I do not intend in my reply to minimise the extent of the nuisance which my hon. Friend's constituents are suffering. Industrial noise is a problem which concerns us greatly at the Ministry. We could ourselves provide a considerable volume of evidence that it is causing widespread annoyance, and we are determined that greater attention must be given to the reduction of such nuisance. As standards of living rise, our willingness to put up with noise falls, and rightly so. As many as two-thirds of all the complaints about noise that we receive in the Ministry relate to noise from industry. Most of the complaints relate to noise from much the same kind of long-established industrial firm as the one which my hon. Friend has mentioned tonight.

One of my right hon. Friend's major Departmental responsibilities is town planning, and in planning control a great deal is being done to ensure the proper siting of these new factories which of necessity must produce noise. Public health authorities should always be consulted where a new industrial building is likely to be used, or could be used, for a process which would give offence to its neighbours, and I commend this practice of consultation to authorities which may not yet have adopted it. We have a great responsibility to do all in our power to ensure that we do not bequeath to the generations to come the kind of problems which we have inherited and are discussing tonight.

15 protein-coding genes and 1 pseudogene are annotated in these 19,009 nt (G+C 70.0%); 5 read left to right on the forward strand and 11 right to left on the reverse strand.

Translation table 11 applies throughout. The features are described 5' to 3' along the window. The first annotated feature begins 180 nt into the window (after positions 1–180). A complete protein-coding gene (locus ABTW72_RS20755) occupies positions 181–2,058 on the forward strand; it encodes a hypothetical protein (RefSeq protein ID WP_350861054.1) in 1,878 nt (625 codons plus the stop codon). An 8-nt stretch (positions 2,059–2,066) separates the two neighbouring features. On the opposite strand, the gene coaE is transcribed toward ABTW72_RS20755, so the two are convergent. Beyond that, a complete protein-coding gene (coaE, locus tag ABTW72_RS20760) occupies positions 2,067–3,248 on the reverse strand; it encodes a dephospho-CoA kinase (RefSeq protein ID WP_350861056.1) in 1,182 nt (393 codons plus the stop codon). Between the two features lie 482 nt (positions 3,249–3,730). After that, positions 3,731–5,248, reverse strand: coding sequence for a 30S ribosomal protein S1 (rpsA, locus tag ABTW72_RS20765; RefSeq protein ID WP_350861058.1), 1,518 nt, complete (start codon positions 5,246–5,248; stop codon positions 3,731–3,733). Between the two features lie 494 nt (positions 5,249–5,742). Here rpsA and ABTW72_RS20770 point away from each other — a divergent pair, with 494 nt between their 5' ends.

Whilst planning can do much to prevent the disturbance caused by new industry, nothing short of redevelopment is likely to deal effectively with problems which arise where existing factories are cheek by jowl with dwellings. Urban development schemes, and the present extensive slum clearance and rehousing programmes, are already doing much to diminish the difficulties, but these are long-term solutions. In the short term, the problem is too vast to be solved by these methods, so the main hope for the many thousands of citizens who must continue to live, perhaps for many years, in the close vicinity of noisy factories must lie in the efficient exercise by the public health authorities of the statutory powers which are available to them in the Public Health Acts and the Noise Abatement Act, 1960.

As a result of the Noise Abatement Act, any noise or vibration which is a nuisance is now a statutory nuisance for the purposes of the Public Health Act, 1936. The effect of this is to enable local authorities to abate noise nuisance, including industrial noise nuisances, by serving abatement notices on the offenders.

Mr. Julius Silverman (Birmingham, Aston)

Is not there an important qualification to this provision in the Noise Abatement Act, namely, that if the firm can prove that it has taken all the steps that it can to abate the noise, short of removing the process, it has a defence? This happened in the case to which my hon. Friend the Member for Liverpool, Walton (Mr. Heffer) referred.

Mr. Mellish

My hon. Friend is quite right, and this is a fair point. In the St. Albans' case the defendants put forward this statutory defence, and it was successful. They said that they had taken all practical measures to prevent and counteract noise, and it was on the basis of this that the magistrate dismissed the case. I was, however, going on to say what else the Government were doing to try to deal with this problem.

I was talking about the service of abatement notices on offenders, and I was about to say that if the notices are not complied with the council can seek to have them enforced in the magistrates' court. The two Acts also allow three or more occupiers of premises who are aggrieved by a noise nuisance to start court proceedings independently if the local council is not willing to act.